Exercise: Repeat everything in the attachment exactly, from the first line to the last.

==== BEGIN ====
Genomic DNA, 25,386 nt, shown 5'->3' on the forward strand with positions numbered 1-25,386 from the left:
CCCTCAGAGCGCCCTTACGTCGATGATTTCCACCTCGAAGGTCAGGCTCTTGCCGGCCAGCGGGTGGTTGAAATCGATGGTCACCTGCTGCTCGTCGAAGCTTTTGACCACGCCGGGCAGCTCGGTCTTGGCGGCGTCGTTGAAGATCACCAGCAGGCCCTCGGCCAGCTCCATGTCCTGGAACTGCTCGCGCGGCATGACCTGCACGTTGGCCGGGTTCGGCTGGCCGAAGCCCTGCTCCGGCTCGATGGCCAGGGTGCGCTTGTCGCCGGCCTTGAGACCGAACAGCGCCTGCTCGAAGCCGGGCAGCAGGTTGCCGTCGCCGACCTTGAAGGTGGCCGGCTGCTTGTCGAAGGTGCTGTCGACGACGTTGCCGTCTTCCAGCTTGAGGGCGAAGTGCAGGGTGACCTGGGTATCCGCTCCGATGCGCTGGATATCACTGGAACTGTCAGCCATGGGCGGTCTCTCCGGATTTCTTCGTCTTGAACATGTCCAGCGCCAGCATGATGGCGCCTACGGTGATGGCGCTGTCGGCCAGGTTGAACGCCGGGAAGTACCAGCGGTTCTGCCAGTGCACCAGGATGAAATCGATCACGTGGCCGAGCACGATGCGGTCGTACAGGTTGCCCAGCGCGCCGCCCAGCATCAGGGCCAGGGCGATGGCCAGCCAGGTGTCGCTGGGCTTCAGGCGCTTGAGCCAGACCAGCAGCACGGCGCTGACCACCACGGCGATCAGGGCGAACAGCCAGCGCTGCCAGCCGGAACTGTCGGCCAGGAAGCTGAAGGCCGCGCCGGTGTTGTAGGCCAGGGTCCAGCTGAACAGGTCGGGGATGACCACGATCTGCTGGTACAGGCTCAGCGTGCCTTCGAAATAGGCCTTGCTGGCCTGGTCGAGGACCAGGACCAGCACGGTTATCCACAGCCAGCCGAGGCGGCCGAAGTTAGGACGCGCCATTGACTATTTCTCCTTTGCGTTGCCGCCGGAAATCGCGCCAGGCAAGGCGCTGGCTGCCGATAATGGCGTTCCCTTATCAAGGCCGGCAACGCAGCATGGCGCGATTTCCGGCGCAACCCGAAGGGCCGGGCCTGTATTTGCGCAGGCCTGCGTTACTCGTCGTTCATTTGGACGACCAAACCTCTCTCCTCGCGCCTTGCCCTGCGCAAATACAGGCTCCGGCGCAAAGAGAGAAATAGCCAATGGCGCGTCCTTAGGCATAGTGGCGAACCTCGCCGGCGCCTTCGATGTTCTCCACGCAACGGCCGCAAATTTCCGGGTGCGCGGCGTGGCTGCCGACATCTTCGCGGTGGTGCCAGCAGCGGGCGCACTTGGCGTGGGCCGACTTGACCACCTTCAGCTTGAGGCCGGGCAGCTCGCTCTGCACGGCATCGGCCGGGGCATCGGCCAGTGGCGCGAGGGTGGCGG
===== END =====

Genomic DNA, 25,386 nt, shown 5'->3' on the forward strand with positions numbered 1-25,386 from the left:
CCCTCAGAGCGCCCTTACGTCGATGATTTCCACCTCGAAGGTCAGGCTCTTGCCGGCCAGCGGGTGGTTGAAATCGATGGTCACCTGCTGCTCGTCGAAGCTTTTGACCACGCCGGGCAGCTCGGTCTTGGCGGCGTCGTTGAAGATCACCAGCAGGCCCTCGGCCAGCTCCATGTCCTGGAACTGCTCGCGCGGCATGACCTGCACGTTGGCCGGGTTCGGCTGGCCGAAGCCCTGCTCCGGCTCGATGGCCAGGGTGCGCTTGTCGCCGGCCTTGAGACCGAACAGCGCCTGCTCGAAGCCGGGCAGCAGGTTGCCGTCGCCGACCTTGAAGGTGGCCGGCTGCTTGTCGAAGGTGCTGTCGACGACGTTGCCGTCTTCCAGCTTGAGGGCGAAGTGCAGGGTGACCTGGGTATCCGCTCCGATGCGCTGGATATCACTGGAACTGTCAGCCATGGGCGGTCTCTCCGGATTTCTTCGTCTTGAACATGTCCAGCGCCAGCATGATGGCGCCTACGGTGATGGCGCTGTCGGCCAGGTTGAACGCCGGGAAGTACCAGCGGTTCTGCCAGTGCACCAGGATGAAATCGATCACGTGGCCGAGCACGATGCGGTCGTACAGGTTGCCCAGCGCGCCGCCCAGCATCAGGGCCAGGGCGATGGCCAGCCAGGTGTCGCTGGGCTTCAGGCGCTTGAGCCAGACCAGCAGCACGGCGCTGACCACCACGGCGATCAGGGCGAACAGCCAGCGCTGCCAGCCGGAACTGTCGGCCAGGAAGCTGAAGGCCGCGCCGGTGTTGTAGGCCAGGGTCCAGCTGAACAGGTCGGGGATGACCACGATCTGCTGGTACAGGCTCAGCGTGCCTTCGAAATAGGCCTTGCTGGCCTGGTCGAGGACCAGGACCAGCACGGTTATCCACAGCCAGCCGAGGCGGCCGAAGTTAGGACGCGCCATTGACTATTTCTCCTTTGCGTTGCCGCCGGAAATCGCGCCAGGCAAGGCGCTGGCTGCCGATAATGGCGTTCCCTTATCAAGGCCGGCAACGCAGCATGGCGCGATTTCCGGCGCAACCCGAAGGGCCGGGCCTGTATTTGCGCAGGCCTGCGTTACTCGTCGTTCATTTGGACGACCAAACCTCTCTCCTCGCGCCTTGCCCTGCGCAAATACAGGCTCCGGCGCAAAGAGAGAAATAGCCAATGGCGCGTCCTTAGGCATAGTGGCGAACCTCGCCGGCGCCTTCGATGTTCTCCACGCAACGGCCGCAAATTTCCGGGTGCGCGGCGTGGCTGCCGACATCTTCGCGGTGGTGCCAGCAGCGGGCGCACTTGGCGTGGGCCGACTTGACCACCTTCAGCTTGAGGCCGGGCAGCTCGCTCTGCACGGCATCGGCCGGGGCATCGGCCAGTGGCGCGAGGGTGGCGG